The porous biomaterials of the invention allow a high degree of blood vessel formation inside the biomaterial when implanted into a host, as described in EXAMPLE 2. The biomaterials of the invention are useful for many applications, including, but not limited to, tissue engineering and repair. For example, the biomaterials may be applied as a wound dressing, as an artificial skin substitute for the treatment of burns and wounds. In some embodiments, hydroxyapatite is added to the polymer scaffold for use in bone repair and bone tissue engineering.

In some embodiments, the invention provides implantable devices comprising a layer of a biomaterial, wherein the biomaterial comprises a biocompatible polymer scaffold surrounding an array of pores, wherein substantially all the pores have a similar diameter, wherein the mean diameter of the pores is between about 20 and about 90 micrometers, wherein substantially all pores are each connected to at least 4 other pores, and wherein the diameter of substantially all the connections between the pores is between about 15% and about 40% of the mean diameter of the pores.

The biomaterial in or on the implantable devices of the invention are as described above. In some embodiments, the layer of biomaterial has a thickness of at least 70 micrometers. For example, the layer of biomaterial may have a thickness between about 100 and 1000 micrometers, such as between about 100 micrometers and about 500 micrometers.

The implantable devices may be any implantable medical devices, including, but not limited to, chemical sensors or biosensors (such as devices for the detection of analyte concentrations in a biological sample), cell transplantation devices, drug delivery devices such as controlled drug-release systems, electrical signal delivering or measuring devices, prosthetic devices, and artificial organs. The layer of biomaterial improves the biocompatibility of the implanted medical device (such as the biocompatibility and communication of neuroelectrodes and pacemaker leads with surrounding tissues), improves the sealing of skin to percutaneous devices (such as in-dwelling catheters or trans-cutaneous glucose sensors), enhances tissue integration, and provides barriers for immunoisolation of cells in artificial organs systems (such as pancreatic cells devices), and to improve the healing of vessels after balloon angioplasty and stent placement

In some embodiments, the devices of the invention comprise a device body, wherein the porous biomaterial is attached to the device body. Some embodiments provide medical devices comprising a device body and a porous biomaterial of the invention attached to the device body. The porous biomaterial may be immobilized onto (or within) a surface of an implantable or attachable medical device body. In some embodiments, the porous biomaterial is attached to the outer surface of the device body. For example, the porous biomaterial may be disposed over substantially the entire outer surface of the device body. The modified surface will typically be in contact with living tissue after implantation into an animal body. As used herein, “implantable or attachable medical device” refers to any device that is implanted into, or attached to, tissue of an animal body, during the normal operation of the device (e.g., implantable drug delivery devices). Such implantable or attachable medical device bodies can be made from, for example, nitrocellulose, diazocellulose, glass, polystyrene, polyvinylchloride, polypropylene, polyethylene, dextran, Sepharose, agar, starch, and nylon. Linkage of the porous biomaterial to a device body can be accomplished by any technique that does not destroy the desired properties of the porous biomaterial. For example, a surface of an implantable or attachable medical device body can be modified to include functional groups (e.g., carboxyl, amide, amino, ether, hydroxyl, cyano, nitrido, sulfanamido, acetylinic, epoxide, silanic, anhydric, succinimic, azido) for immobilizing a porous biomaterial thereto. Coupling chemistries include, but are not limited to, the formation of esters, ethers, amides, azido and sulfanamido derivatives, cyanate and other linkages to functional groups available on the porous biomaterial.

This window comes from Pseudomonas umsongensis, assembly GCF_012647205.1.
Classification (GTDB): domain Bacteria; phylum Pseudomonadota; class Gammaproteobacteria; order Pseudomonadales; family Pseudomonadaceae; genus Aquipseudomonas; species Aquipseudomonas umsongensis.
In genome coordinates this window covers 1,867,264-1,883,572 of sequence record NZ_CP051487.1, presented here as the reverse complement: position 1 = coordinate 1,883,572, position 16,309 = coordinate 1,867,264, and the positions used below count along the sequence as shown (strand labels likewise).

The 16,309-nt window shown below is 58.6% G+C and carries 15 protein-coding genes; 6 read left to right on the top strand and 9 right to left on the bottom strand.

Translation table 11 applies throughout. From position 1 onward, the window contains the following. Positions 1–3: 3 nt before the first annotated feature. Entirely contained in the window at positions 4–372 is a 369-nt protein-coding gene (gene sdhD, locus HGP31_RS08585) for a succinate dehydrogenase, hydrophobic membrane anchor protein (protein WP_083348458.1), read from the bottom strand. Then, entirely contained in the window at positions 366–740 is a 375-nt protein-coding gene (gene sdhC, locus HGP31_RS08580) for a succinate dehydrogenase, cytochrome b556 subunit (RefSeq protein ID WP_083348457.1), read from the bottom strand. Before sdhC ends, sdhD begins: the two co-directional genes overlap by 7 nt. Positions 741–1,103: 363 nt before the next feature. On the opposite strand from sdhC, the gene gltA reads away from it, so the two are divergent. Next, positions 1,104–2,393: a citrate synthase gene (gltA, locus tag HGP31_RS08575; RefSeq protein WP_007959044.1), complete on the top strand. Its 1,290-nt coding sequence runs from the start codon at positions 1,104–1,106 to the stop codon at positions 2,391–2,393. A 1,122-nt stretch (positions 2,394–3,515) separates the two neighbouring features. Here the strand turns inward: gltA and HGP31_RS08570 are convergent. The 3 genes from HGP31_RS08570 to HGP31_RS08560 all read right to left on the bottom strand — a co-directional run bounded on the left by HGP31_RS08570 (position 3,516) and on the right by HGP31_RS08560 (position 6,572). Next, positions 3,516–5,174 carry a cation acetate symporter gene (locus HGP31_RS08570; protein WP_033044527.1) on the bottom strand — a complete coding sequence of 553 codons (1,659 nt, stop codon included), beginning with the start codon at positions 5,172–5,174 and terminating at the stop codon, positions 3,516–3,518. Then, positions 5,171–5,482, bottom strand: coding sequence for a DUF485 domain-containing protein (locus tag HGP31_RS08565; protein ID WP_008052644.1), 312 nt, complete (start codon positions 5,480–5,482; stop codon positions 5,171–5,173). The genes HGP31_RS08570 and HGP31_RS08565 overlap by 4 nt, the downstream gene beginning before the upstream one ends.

In some embodiments, a surface of a device body that does not possess useful reactive groups can be treated with radio-frequency discharge plasma (RFGD) etching to generate reactive groups (e.g., treatment with oxygen plasma to introduce oxygen-containing groups; treatment with propyl amino plasma to introduce amine groups). When RFGD glow discharge plasma is created using an organic vapor, deposition of a polymeric overlayer occurs on the exposed surface. RFGD plasma deposited films offer several unique advantages. They are smooth, conformal, and uniform. Film thickness is easily controlled and ultrathin films (10-1000 Angstroms) are readily achieved, allowing for surface modification of a material without alteration to its bulk properties. Moreover, plasma films are highly-crosslinked and pin-hole free, and therefore chemically stable and mechanically durable. RFGD plasma deposition of organic thin films has been used in microelectronic fabrication, adhesion promotion, corrosion protection, permeation control, as well as biomaterials (see, e.g., U.S. Pat. No. 6,131,580).

Some medical devices of the invention are adapted to be implanted into the soft tissue of an animal, such as a mammal, including a human, during the normal operation of the medical device. Implantable medical devices of the invention may be completely implanted into the soft tissue of an animal body (i.e., the entire device is implanted within the body), or the device may be partially implanted into an animal body (i.e., only part of the device is implanted within an animal body, the remainder of the device being located outside of the animal body). Representative examples of completely implantable medical devices include, but are not limited to: cardiovascular devices (such as vascular grafts and stents), artificial blood vessels, artificial bone joints, such as hip joints, and scaffolds that support tissue growth (in such anatomical structures as nerves, pancreas, eye and muscle). Representative examples of partially implantable medical devices include: biosensors (such as those used to monitor the level of drugs within a living body, or the level of blood glucose in a diabetic patient) and percutaneous devices (such as catheters) that penetrate the skin and link a living body to a medical device, such as a kidney dialysis machine.